In the grand scheme of things, sports don’t matter. They are games. We play them for fun. We watch them for our enjoyment, and hopefully some excitement. We watch them because the athletes are incredible at their craft, doing things most of us only dream of. We pay absurd amounts of money to go to games because there is nothing more beautiful than a well run fast break, or a perfectly turned double play, or a well timed fade route. We cheer for our favorite teams because, for one reason or another, we have a special bond with that team. When they win, it makes us happy.

But sports won’t get you a job in this economy. The NCAA Tournament is not going to help you make your mortgage payments. The World Cup will not help solve the conflict in Iraq. Or the Sudan. The Olympics are not going to cure AIDS or help the people hurt by the Japanese earthquake.

What sports does give us is moments. Moments that will forever be trapped in time. Moments that you can look back on in 40 years, and still remember like it was yesterday.

For every UConn fan, every UConn player, and every member of the UConn coaching staff, this past week was one of those moments.

And if you truly are a college basketball fan, then it was for you too.

Rob Dauster is the editor of the college basketball website Ballin’ is a Habit. You can find him on twitter @ballinisahabit.

The Champions Classic renewed through 2019

LAWRENCE, KS - FEBRUARY 27: Bill Self head coach of the Kansas Jayhawks claps for his team as they celebrate winning the Big 12 Conference Championship after they defeated Texas Tech Red Raiders 67-58 at Allen Fieldhouse on February 27, 2016 in Lawrence, Kansas. With the win, Kansas clinched its 12th straight conference championship. (Photo by Ed Zurga/Getty Images)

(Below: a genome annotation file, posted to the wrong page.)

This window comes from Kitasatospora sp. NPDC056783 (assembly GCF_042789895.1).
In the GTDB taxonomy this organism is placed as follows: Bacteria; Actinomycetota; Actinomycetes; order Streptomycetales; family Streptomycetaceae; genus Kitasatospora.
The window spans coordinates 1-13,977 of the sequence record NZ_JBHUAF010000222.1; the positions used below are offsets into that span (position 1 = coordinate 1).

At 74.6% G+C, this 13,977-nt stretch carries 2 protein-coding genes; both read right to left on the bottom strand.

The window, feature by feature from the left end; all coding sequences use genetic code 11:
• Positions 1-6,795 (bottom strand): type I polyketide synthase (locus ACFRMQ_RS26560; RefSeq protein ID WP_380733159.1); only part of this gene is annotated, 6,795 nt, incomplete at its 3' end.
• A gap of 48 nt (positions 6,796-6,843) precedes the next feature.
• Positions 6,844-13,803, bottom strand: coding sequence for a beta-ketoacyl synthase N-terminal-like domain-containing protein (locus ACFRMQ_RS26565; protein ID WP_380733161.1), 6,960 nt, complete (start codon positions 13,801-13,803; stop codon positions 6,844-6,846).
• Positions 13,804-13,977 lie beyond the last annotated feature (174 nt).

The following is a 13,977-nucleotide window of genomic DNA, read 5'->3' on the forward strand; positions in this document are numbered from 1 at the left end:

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The Champions Classic is back, baby!!!

On Wednesday, the four schools that participate in the event — Kentucky, Duke, Kansas and Michigan State — announced that they have signed deals to extend the life of the doubleheader for another three years.

This is terrific news. The Champions Classic is always the best early-season event of the season, an annual double-header that always ends up putting together two of the best non-conference games in packed NBA arenas. This year, it features Duke, the consensus preseason No. 1 team in the country, squaring off with Kansas, who is a consensus top three team with the No. 1 freshman in the class, Josh Jackson, on their roster, in one game.

The other game? Kentucky, the third consensus top three team nationally, going up against Tom Izzo and Michigan State, who will be, at worst, a top 15 team in the preseason polls.

So yeah, we’re going to get a pair of sensational basketball games in Madison Square Garden on Nov. 15th. MSG also just so happens to be the best arena to watch a great neutral site basketball game.

It’s going to be awesome.

There’s only one possible way to make it better: turn it into a two-day event, with the winners squaring off for the Champions Classic title the following night.

Make it happen.

Anyway, here’s the schedule:

Nov. 14, 2017 (United Center, Chicago)
Kansas vs. Kentucky
Duke vs. Michigan State

Nov. 13, 2018 (Bankers Life Fieldhouse, Indianapolis)
Michigan State vs. Kansas
Duke vs. Kentucky

Nov. 12, 2019 (Madison Square Garden, New York)
Kansas vs. Duke
Michigan State vs. Kentucky

Hartford makes smart decision to allow ‘Pancake’ Thomas transfer

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Another talented graduate transfer has hit the market.